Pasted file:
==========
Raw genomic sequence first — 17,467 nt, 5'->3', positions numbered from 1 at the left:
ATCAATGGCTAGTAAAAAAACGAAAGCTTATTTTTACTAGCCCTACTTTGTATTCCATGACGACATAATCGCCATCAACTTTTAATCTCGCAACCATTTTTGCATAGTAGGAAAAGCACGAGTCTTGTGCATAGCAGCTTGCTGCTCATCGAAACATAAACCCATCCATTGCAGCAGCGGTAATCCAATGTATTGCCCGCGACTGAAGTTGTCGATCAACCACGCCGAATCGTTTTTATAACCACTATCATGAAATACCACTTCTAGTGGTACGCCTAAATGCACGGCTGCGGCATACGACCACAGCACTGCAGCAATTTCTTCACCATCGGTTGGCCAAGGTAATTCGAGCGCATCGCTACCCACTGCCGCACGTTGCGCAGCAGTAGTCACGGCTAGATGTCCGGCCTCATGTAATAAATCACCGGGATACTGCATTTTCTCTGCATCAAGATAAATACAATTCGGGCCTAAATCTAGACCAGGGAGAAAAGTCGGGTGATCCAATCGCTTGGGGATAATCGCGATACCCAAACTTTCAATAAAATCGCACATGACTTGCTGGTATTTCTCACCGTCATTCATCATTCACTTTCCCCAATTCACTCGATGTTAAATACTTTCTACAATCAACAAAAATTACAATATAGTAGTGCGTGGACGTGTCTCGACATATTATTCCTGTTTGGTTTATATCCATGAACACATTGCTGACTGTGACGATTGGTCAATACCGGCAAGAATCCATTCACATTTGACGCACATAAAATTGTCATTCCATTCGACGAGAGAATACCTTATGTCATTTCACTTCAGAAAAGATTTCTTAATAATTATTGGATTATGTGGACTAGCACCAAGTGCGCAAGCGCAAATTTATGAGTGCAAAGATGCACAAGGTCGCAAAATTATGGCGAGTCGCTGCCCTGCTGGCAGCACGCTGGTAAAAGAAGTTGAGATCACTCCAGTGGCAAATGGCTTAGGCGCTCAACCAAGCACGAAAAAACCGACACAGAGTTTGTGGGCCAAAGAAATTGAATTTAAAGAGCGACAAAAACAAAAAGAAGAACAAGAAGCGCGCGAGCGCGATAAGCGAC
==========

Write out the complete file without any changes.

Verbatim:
Raw genomic sequence first — 17,467 nt, 5'->3', positions numbered from 1 at the left:
ATCAATGGCTAGTAAAAAAACGAAAGCTTATTTTTACTAGCCCTACTTTGTATTCCATGACGACATAATCGCCATCAACTTTTAATCTCGCAACCATTTTTGCATAGTAGGAAAAGCACGAGTCTTGTGCATAGCAGCTTGCTGCTCATCGAAACATAAACCCATCCATTGCAGCAGCGGTAATCCAATGTATTGCCCGCGACTGAAGTTGTCGATCAACCACGCCGAATCGTTTTTATAACCACTATCATGAAATACCACTTCTAGTGGTACGCCTAAATGCACGGCTGCGGCATACGACCACAGCACTGCAGCAATTTCTTCACCATCGGTTGGCCAAGGTAATTCGAGCGCATCGCTACCCACTGCCGCACGTTGCGCAGCAGTAGTCACGGCTAGATGTCCGGCCTCATGTAATAAATCACCGGGATACTGCATTTTCTCTGCATCAAGATAAATACAATTCGGGCCTAAATCTAGACCAGGGAGAAAAGTCGGGTGATCCAATCGCTTGGGGATAATCGCGATACCCAAACTTTCAATAAAATCGCACATGACTTGCTGGTATTTCTCACCGTCATTCATCATTCACTTTCCCCAATTCACTCGATGTTAAATACTTTCTACAATCAACAAAAATTACAATATAGTAGTGCGTGGACGTGTCTCGACATATTATTCCTGTTTGGTTTATATCCATGAACACATTGCTGACTGTGACGATTGGTCAATACCGGCAAGAATCCATTCACATTTGACGCACATAAAATTGTCATTCCATTCGACGAGAGAATACCTTATGTCATTTCACTTCAGAAAAGATTTCTTAATAATTATTGGATTATGTGGACTAGCACCAAGTGCGCAAGCGCAAATTTATGAGTGCAAAGATGCACAAGGTCGCAAAATTATGGCGAGTCGCTGCCCTGCTGGCAGCACGCTGGTAAAAGAAGTTGAGATCACTCCAGTGGCAAATGGCTTAGGCGCTCAACCAAGCACGAAAAAACCGACACAGAGTTTGTGGGCCAAAGAAATTGAATTTAAAGAGCGACAAAAACAAAAAGAAGAACAAGAAGCGCGCGAGCGCGATAAGCGAC